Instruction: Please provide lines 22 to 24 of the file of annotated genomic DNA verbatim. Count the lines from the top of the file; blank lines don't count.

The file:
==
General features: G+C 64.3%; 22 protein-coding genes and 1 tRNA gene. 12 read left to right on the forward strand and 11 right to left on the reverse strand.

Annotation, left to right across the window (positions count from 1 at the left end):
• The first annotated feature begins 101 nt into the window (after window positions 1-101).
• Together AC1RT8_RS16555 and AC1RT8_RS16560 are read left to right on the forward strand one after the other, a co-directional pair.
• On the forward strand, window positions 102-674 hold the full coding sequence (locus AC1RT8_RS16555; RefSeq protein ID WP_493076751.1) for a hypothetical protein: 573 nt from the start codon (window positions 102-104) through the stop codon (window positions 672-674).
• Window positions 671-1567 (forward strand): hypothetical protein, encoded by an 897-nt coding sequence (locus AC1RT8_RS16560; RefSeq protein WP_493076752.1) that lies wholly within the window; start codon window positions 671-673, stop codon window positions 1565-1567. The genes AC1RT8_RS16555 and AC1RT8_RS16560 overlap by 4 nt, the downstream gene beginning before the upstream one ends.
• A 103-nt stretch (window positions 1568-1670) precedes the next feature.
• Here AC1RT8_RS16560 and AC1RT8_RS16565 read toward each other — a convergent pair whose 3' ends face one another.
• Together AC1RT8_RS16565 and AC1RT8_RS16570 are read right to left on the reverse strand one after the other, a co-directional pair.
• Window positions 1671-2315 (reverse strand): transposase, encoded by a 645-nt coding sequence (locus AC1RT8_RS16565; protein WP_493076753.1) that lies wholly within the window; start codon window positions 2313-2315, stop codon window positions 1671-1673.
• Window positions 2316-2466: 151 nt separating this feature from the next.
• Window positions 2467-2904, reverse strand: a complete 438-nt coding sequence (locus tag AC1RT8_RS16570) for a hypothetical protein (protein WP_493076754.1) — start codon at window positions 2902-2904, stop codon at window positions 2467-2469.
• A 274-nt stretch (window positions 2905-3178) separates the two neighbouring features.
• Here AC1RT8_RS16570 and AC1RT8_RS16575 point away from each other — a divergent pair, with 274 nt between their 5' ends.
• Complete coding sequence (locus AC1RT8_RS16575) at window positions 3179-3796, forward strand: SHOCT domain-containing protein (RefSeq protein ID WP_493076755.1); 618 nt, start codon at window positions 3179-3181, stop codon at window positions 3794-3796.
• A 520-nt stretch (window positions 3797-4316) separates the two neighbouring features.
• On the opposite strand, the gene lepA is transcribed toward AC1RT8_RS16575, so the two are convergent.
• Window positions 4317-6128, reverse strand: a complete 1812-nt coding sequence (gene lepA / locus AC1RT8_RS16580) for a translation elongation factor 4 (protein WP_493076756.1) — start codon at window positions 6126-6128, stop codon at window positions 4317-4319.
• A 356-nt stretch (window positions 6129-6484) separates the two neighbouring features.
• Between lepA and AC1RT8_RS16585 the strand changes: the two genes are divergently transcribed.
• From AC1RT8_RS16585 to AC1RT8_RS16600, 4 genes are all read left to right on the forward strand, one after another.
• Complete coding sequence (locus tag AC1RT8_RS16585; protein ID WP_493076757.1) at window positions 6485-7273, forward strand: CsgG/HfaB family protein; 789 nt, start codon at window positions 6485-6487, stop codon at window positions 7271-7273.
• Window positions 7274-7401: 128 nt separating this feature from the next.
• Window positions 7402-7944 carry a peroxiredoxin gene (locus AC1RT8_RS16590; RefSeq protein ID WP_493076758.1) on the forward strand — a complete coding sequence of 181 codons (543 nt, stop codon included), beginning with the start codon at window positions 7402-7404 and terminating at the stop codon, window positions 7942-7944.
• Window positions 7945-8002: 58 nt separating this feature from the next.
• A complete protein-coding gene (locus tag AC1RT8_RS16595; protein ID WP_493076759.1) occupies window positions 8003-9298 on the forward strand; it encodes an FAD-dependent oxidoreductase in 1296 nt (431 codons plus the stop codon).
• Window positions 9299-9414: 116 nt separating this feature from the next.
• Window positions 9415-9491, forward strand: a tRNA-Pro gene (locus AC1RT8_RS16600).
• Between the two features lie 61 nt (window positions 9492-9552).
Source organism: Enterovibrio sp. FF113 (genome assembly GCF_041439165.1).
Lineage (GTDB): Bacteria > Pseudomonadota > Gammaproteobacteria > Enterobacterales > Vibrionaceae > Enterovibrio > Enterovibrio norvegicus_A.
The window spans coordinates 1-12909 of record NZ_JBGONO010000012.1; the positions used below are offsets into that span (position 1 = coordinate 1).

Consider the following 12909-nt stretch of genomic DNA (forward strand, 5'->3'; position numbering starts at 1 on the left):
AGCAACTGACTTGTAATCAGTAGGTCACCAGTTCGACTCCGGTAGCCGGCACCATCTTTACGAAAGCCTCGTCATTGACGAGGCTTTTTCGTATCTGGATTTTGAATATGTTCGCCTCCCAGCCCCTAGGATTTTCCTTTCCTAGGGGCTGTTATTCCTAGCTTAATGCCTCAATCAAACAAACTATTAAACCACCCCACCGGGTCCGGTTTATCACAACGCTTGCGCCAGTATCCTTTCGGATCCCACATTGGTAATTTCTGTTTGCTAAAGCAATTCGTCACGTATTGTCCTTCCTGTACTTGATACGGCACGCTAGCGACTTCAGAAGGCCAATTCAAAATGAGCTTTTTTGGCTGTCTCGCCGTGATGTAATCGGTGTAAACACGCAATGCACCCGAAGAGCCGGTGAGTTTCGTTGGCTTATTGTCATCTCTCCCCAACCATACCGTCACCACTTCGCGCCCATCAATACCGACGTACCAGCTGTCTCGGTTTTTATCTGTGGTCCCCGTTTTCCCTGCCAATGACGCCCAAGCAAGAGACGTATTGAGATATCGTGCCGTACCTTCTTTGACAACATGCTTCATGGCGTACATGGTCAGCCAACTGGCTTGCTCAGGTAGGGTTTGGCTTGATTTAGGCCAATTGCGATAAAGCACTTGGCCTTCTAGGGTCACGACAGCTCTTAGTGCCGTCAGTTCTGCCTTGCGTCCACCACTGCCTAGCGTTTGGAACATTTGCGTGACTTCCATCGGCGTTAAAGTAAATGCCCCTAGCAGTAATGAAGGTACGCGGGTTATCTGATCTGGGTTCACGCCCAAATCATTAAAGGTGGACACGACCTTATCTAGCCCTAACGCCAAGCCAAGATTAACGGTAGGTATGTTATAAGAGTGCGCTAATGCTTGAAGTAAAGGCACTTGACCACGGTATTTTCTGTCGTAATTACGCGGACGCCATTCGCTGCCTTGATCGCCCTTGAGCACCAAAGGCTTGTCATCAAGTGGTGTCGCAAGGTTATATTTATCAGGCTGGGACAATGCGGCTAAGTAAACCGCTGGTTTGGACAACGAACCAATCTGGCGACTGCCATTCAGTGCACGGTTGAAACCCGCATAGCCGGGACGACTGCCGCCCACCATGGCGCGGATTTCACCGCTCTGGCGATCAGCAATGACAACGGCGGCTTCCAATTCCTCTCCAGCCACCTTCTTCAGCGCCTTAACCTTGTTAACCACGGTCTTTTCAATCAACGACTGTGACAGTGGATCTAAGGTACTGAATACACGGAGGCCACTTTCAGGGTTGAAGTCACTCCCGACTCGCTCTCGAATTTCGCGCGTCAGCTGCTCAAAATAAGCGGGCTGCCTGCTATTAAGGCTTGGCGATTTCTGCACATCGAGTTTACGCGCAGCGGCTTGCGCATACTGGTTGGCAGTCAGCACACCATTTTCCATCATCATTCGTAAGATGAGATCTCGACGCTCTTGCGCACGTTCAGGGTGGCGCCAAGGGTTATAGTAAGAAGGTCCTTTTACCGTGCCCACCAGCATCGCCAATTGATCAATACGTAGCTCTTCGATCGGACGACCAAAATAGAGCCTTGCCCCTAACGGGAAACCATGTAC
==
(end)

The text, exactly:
• Complete coding sequence (locus tag AC1RT8_RS16585; protein ID WP_493076757.1) at window positions 6485-7273, forward strand: CsgG/HfaB family protein; 789 nt, start codon at window positions 6485-6487, stop codon at window positions 7271-7273.
• Window positions 7274-7401: 128 nt separating this feature from the next.
• Window positions 7402-7944 carry a peroxiredoxin gene (locus AC1RT8_RS16590; RefSeq protein ID WP_493076758.1) on the forward strand — a complete coding sequence of 181 codons (543 nt, stop codon included), beginning with the start codon at window positions 7402-7404 and terminating at the stop codon, window positions 7942-7944.